- At least 700 million people worldwide lack access to energy, and 600 million of them dwell in the African continent.
- The speakers at the session challenged local authorities to establish strong standards and regulatory bodies in order to monitor and inform local policy implementation.
- According to speakers, experts have a duty to advise governments on what kind of geological information is required to help enhance investor-community relations.
Conflicts of interest and bad policies continue to rob Africa of its place in development through the extraction of green minerals.
During a recent Twitter Spaces session hosted by Power Shift Africa focusing on The place of Africa’s Green Minerals in the Continent’s Development, speakers regretted that despite Africa having 30 percent of the world’s mineral reserve, it has continued to lag in development as foreign investors enjoy the fortunes.
This revelation comes in the wake of a new study that at least 700 million people worldwide lack access to energy, and 600 million of them dwell in the African continent.
According to Alaka Lugonzo, an Advocate of the High Court of Kenya and Extractives Strategist at Oxfam, energy is important for people to flourish, and Africa is well placed to develop due to the presence of the varied green minerals such as lithium, zinc, phosphorus, manganese, aluminum, carbon, copper and the platinum group of metals.
Speakers at the session called on government leaders to speed up mineral-based industrialization since the continent has the capacity to drive its development agenda by tapping the green minerals spread across Africa.
Ms. Lugonzo reminded regional leaders that mineral-based industrialization promises job creation opportunities, food security, improved quality of living, enhanced security within the continent, and increased foreign investment.
She hit out at the African governments for failing to provide leadership in the mining sector and passing the role to investors keen on maximizing profits.
Getting the beneficiaries
A discussion on minerals to communities, according to her, must take into consideration the socio-economic dimensions because it is where people work and live and, most of the time, could turn around the hope of a community.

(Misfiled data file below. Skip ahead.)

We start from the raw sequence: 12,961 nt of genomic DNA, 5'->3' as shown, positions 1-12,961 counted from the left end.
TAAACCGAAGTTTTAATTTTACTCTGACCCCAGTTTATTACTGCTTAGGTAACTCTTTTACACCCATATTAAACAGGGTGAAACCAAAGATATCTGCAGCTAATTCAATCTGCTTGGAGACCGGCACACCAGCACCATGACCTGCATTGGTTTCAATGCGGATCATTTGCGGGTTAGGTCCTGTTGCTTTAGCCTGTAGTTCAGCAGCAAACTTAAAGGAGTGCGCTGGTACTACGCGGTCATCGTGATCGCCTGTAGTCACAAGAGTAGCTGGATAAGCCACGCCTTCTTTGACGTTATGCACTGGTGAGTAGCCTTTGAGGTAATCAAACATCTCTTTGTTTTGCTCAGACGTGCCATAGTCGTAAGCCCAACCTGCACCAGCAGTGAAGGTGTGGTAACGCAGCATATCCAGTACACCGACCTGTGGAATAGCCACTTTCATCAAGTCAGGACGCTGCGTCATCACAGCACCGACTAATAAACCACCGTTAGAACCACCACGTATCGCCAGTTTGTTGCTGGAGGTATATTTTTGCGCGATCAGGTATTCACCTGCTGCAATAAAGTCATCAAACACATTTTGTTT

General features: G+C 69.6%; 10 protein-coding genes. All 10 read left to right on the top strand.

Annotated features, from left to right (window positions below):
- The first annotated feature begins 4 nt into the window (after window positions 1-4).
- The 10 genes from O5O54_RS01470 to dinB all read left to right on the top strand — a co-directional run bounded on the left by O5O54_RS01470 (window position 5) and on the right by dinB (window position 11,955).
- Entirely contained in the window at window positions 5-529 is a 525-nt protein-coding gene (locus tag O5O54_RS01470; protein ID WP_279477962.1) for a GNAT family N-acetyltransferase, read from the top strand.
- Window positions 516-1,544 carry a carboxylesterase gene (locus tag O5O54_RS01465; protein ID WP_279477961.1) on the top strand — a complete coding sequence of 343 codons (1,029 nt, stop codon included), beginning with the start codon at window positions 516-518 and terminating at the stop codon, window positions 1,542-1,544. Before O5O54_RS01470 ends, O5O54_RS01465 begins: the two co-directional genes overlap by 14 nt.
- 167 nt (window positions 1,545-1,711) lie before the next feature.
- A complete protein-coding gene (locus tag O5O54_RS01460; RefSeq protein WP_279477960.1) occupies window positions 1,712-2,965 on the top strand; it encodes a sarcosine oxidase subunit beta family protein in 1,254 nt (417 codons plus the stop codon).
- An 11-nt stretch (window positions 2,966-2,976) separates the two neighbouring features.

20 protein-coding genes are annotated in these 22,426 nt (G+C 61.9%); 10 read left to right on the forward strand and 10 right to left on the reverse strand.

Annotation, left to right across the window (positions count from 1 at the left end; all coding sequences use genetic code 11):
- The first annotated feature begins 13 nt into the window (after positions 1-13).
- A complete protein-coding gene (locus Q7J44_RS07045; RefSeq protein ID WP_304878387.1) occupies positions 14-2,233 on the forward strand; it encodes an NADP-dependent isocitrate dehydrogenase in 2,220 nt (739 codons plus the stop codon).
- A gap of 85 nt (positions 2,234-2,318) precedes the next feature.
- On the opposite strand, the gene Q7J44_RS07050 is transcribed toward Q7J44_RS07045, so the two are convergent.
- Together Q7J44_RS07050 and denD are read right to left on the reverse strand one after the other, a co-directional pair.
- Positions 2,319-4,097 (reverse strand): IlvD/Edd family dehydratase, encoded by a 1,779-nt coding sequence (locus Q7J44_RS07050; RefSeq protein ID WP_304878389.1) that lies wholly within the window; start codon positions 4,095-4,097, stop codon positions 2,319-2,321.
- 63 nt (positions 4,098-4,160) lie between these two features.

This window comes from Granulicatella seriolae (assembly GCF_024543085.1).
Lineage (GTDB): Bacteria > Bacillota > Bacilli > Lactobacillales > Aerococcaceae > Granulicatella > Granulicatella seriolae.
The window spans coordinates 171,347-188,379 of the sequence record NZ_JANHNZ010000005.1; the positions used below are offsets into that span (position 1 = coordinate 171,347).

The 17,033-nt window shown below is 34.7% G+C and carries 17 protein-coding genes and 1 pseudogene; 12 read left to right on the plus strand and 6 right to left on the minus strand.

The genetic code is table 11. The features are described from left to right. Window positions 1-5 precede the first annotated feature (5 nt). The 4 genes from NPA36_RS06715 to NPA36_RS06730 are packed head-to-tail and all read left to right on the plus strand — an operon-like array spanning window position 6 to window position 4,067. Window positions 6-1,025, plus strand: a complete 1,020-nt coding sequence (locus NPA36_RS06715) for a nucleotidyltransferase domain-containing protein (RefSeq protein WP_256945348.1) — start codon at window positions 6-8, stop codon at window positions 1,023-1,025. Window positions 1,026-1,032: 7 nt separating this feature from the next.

Africans were asked to appreciate that they own the minerals currently in high demand.
Leaders were urged to increase the economic worth of the minerals by improving their quality and processing stages to enhance their competitiveness in the global market.
The speakers at the session challenged local authorities to establish strong standards and regulatory bodies to monitor and inform local policy implementation.
The policies and regulatory bodies, according to Evans Rubara of the Foundation for ASM Development (FADev), should be friendly to investors but must answer the questions of Africa based on socio-economic dimensions.
“Africa must develop investment agencies and centers to facilitate access to foreign markets and empower agencies together with trade policies to persuade investors.
There is a demand to transfer skills to communities and workforce to actualize a green mineral industrialized continent,” said Rubara.
Infesters, no longer investors!
Rubara decried the frustrations communities in Africa go through as investors turn out to be infesters in their midst.
The policies, he says, must improve livelihoods within communities and enable producers to obtain premium markets for value-added products.
He challenged financial institutions such as Africa Development Bank and the World Bank to focus more on improving the living conditions of communities rather than conspiring with investors to make unjustifiable profits.
At the Twitter Space conference, it was clear that Africa needs to show more commitment to research and educational institutions.
Rubara explained the role of research centers in fostering innovation, offering technology training, and conducting research to improve processing techniques.
He says some investors have always used non-human and non-environmentally friendly techniques while extracting minerals, hence frustrating genuine efforts in combating climate change and environmental degradation.
“Countries such as the Democratic Republic of Congo, South Africa, Zimbabwe, Mali, Burundi, Zambia, and Tanzania have high stakes in green minerals.
To maximize economic value and improve the living conditions of communities, leaders should lead in policy formulation, which adds value to the commodity and enhances community involvement in all the foreign operations within their boundaries,” commented Rubara.
Reasoning with taxes
Mukupa Nsenduluka, a Tax Policy Expert at Tax Justice Network Africa, said there is an urgent need for robust and objective tax provisions to inform institutional arrangement and foreign sector involvement.